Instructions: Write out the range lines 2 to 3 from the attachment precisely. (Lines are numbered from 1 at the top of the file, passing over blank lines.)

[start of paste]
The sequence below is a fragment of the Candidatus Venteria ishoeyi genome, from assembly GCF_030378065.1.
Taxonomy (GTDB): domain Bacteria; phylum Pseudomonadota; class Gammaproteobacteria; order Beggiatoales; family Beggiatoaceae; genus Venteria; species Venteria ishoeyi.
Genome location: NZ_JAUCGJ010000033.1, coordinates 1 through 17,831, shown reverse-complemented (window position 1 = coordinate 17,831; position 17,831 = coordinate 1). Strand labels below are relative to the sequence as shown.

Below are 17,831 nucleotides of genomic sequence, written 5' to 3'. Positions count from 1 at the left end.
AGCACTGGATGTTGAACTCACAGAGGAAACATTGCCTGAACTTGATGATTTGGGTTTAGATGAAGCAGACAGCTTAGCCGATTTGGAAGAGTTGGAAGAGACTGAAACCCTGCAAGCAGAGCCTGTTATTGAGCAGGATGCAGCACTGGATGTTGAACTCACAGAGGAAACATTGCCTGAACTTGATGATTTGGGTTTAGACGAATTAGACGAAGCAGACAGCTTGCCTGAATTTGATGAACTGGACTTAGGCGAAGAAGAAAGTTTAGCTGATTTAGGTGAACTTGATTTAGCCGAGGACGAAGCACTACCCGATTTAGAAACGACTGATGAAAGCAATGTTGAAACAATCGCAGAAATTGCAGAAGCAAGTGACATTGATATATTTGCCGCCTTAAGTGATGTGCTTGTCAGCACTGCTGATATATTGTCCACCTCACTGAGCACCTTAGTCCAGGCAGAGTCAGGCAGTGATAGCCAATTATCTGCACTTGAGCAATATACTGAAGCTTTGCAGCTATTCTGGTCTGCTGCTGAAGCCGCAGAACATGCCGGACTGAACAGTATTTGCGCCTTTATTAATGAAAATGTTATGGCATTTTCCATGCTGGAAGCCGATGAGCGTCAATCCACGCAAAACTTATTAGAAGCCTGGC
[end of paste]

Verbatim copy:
Taxonomy (GTDB): domain Bacteria; phylum Pseudomonadota; class Gammaproteobacteria; order Beggiatoales; family Beggiatoaceae; genus Venteria; species Venteria ishoeyi.
Genome location: NZ_JAUCGJ010000033.1, coordinates 1 through 17,831, shown reverse-complemented (window position 1 = coordinate 17,831; position 17,831 = coordinate 1). Strand labels below are relative to the sequence as shown.